When we make our analyses of the financial markets, the departure point is always the same. We always start from the anchor point for all markets: the risk-free interest rate. It determines the valuation of shares and bonds.
Let us look first at the European Central Bank (ECB). At the end of last year, there was still no indication that the ECB would abandon its policy of official negative interest rates. However, the surge in inflation has turned out to be far less temporary than expected. To maintain the appearance that it wants to fight inflation, the ECB now also has to raise its interest rates. The first rate hikes will follow soon and the ECB is expected to raise the interest rate from the current – 0.5% to 1% by mid next year.
The US Central Bank (FED) has already started to aggressively adjust its interest rates. It recently raised its interest rates in one fell swoop by 0.75% to 1.5%. It was in 1994 that the FED last took such a large interest rate step. Thus, the FED has gone into full war mode to fight the inflation. Interest rates are expected to rise above 3% by early next year.
All segments of the financial markets have adapted to this new reality over the past six months.
Let us start with the bond markets. Yields on 10-year US dollar government bonds have risen this year from 1.5% at the start of the year to the current 3.2%. Yields on Germany’s 10-year government bonds have risen from -0.2% to 1.6% today. Over the past six months, these sharp rises in yields have resulted in negative returns of approximately 10% to 15% for bond investors who simply invested in indexes.
However, we have been able to significantly limit the damage to our bond portfolios thanks to:
- the relatively short duration of our portfolio,
- having a wide international spread in which we have benefited from the weakening of the euro, and finally
- our approximately 40% allocation in inflation-linked bonds.
Corporate bond yields have risen even more than government bond yields due to fears of an imminent recession and the announced end of the ECB purchase programme. The interest rate differentials between government and corporate bonds have widened to such an extent that we see many opportunities in corporate bonds today. Corporate bond yields can now even reach around 5%. We have therefore recently increased the weight of these corporate bonds in our portfolios.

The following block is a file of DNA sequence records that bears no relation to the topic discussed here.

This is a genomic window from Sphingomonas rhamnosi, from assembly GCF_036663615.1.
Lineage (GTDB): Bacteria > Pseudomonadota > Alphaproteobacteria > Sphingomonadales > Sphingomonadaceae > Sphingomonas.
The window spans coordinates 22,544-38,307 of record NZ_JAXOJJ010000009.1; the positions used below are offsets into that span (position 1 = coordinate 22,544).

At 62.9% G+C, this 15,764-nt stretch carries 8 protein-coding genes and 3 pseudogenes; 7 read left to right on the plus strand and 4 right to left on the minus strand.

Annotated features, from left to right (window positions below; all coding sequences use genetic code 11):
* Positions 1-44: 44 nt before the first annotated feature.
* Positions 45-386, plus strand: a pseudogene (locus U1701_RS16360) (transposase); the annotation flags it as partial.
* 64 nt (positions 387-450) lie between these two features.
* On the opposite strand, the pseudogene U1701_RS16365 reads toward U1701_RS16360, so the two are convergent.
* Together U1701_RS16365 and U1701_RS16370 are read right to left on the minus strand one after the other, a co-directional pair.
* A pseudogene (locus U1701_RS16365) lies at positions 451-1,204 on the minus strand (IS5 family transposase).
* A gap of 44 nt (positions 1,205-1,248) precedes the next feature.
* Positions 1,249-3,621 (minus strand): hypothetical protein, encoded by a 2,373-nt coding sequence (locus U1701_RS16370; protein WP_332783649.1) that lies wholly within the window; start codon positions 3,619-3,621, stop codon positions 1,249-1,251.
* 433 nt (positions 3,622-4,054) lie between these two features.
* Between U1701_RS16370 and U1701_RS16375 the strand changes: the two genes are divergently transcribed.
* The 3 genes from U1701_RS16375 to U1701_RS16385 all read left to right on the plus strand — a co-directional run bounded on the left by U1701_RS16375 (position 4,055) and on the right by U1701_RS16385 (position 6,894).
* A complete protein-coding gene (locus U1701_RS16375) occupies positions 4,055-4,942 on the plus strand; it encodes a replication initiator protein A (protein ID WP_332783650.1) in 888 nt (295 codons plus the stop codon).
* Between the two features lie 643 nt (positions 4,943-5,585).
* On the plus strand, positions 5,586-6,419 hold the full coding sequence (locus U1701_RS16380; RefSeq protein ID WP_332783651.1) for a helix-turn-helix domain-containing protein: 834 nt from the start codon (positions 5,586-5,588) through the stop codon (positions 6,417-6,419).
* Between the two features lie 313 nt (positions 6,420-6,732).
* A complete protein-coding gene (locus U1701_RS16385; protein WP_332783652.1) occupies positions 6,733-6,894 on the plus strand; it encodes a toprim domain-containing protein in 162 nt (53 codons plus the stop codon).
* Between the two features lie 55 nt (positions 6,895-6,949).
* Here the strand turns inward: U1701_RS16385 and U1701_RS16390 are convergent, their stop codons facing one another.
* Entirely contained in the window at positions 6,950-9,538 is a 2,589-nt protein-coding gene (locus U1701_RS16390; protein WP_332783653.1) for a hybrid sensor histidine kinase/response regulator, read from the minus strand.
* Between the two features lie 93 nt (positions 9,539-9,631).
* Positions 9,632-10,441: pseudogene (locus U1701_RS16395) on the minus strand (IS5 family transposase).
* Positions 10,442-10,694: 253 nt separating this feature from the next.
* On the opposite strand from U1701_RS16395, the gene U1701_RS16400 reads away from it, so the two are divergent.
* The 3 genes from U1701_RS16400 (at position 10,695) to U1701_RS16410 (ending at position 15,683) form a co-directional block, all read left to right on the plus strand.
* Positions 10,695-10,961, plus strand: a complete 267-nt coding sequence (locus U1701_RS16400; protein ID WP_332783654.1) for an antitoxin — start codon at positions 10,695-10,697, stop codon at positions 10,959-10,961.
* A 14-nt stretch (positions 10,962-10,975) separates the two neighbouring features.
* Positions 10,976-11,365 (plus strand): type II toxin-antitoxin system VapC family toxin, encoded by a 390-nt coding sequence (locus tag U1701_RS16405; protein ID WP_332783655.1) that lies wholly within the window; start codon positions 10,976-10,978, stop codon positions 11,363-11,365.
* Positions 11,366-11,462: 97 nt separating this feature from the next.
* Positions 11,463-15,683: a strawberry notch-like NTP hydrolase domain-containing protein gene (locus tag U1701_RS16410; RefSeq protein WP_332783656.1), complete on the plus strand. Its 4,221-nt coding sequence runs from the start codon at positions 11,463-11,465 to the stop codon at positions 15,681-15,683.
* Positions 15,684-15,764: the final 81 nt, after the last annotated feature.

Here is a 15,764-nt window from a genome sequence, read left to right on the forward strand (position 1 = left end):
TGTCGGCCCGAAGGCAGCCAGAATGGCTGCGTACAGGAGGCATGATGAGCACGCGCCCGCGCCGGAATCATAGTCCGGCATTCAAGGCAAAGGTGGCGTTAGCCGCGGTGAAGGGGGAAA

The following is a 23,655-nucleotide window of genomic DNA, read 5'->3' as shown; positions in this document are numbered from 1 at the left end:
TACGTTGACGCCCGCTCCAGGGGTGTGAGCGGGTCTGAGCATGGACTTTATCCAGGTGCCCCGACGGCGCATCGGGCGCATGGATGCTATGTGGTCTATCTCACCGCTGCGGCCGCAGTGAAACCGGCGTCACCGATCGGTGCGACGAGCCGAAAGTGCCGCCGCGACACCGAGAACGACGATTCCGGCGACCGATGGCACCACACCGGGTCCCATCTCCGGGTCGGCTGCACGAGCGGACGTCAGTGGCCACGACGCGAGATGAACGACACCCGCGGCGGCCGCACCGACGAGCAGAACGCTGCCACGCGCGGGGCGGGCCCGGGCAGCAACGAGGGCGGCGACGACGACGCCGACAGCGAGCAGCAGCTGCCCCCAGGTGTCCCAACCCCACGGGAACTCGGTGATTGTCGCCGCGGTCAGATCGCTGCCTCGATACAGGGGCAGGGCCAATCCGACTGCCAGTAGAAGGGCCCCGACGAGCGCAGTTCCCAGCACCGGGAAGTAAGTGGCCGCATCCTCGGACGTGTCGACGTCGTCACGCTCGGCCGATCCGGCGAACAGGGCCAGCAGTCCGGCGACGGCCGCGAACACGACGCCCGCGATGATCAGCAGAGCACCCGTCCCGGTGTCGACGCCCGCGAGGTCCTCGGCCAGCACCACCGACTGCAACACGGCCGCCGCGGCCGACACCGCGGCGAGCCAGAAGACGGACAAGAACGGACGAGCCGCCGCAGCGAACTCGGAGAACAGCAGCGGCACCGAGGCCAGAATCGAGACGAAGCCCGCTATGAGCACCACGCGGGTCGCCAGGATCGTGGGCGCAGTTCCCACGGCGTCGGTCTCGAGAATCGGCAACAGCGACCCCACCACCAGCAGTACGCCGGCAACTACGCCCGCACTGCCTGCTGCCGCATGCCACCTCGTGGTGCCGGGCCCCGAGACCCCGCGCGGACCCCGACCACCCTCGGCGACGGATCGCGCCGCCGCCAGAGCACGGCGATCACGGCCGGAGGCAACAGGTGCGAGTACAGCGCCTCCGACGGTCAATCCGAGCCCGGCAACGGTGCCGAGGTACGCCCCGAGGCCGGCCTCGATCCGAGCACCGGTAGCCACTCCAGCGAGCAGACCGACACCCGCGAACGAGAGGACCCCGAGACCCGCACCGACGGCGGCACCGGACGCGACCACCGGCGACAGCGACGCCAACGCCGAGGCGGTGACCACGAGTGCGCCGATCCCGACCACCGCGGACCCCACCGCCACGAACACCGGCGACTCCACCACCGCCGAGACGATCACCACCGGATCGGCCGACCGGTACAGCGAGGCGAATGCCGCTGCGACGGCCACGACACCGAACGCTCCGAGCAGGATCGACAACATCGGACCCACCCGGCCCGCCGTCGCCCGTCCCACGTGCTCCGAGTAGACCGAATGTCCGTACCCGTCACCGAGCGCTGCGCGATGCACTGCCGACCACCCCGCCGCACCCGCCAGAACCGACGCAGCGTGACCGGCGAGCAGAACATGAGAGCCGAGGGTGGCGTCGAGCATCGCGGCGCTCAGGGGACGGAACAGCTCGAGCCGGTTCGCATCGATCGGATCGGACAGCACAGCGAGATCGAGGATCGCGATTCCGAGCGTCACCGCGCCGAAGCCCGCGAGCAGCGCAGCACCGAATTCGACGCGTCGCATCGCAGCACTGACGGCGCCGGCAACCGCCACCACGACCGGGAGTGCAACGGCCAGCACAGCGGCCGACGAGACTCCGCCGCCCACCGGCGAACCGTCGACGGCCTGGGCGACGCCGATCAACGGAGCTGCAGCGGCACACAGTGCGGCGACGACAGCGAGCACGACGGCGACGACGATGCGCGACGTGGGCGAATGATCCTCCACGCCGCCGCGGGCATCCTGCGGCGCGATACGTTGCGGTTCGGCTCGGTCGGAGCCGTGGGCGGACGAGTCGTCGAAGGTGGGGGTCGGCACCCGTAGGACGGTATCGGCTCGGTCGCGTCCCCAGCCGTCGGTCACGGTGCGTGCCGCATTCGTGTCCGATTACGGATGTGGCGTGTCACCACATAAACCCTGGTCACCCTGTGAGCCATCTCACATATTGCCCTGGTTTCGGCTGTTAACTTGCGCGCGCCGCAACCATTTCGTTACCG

Finally, the equity markets have also had to process these interest rate rises. Coupled with fears of an imminent recession, this has led to a sharp correction in the stock markets. The S&P500 has fallen by approximately -20% since the start of this year. The Euro Stoxx 50 index by a comparable approximately -17%. But given that corporate profits have not fallen, stock market valuations have fallen sharply. The P/E ratio of the S&P500 has fallen from 22 at the end of last year to approximately 15 today. Or conversely, the E/P ratio (or earnings yield) has risen from 4.5% to 6.6%. In Europe, earnings yield has even risen from 7.6% to 9%. Thus, it seems that the markets are already expecting a sharp recession.
Our focus on companies with strong balance sheets coupled with strong free cash flow generation is always a winning strategy in difficult financial markets. The downward correction of companies that generate little or no cash flow is very pronounced. Our robust portfolio, well diversified across some 75 companies, draws its strength from those 75 engines that together generate more than 600 billion US dollars in free cash flow in 2022.
If you invest on the long terme, your patience will be rewarded in time. After all, there is a very clear silver lining that is taking shape on the investor horizon. For the first time in more than 10 years, one can again expect a decent return for the bonds part. The expected return for a bond portfolio once again lies above about 3% for the coming 5 to 10 years. And the earnings yield on the equity investments has also risen by almost 2%. The average of the earnings yield in the US (6.6%) and Europe (9%) is currently close to almost 8%. The patient equity investor with a 10-year horizon will be rewarded.
You may also have noticed that, in this newsletter, we are not really saying much about the short-term outlook. The expectation, or perhaps rather the hope, is that inflation will cool off sharply towards the end of the year. However, it is impossible to say whether this will actually be the case. The war in Ukraine may yet produce surprises. If inflation does indeed cool off towards the end of the year, we can reasonably expect a recovery in both equities and bonds portfolios. Otherwise, as always, our team is ready to respond to any market volatility.
We continue to monitor the markets and your portfolios closely and will keep you informed of further developments.
The Management and staff of CapitalatWork Foyer Group SA
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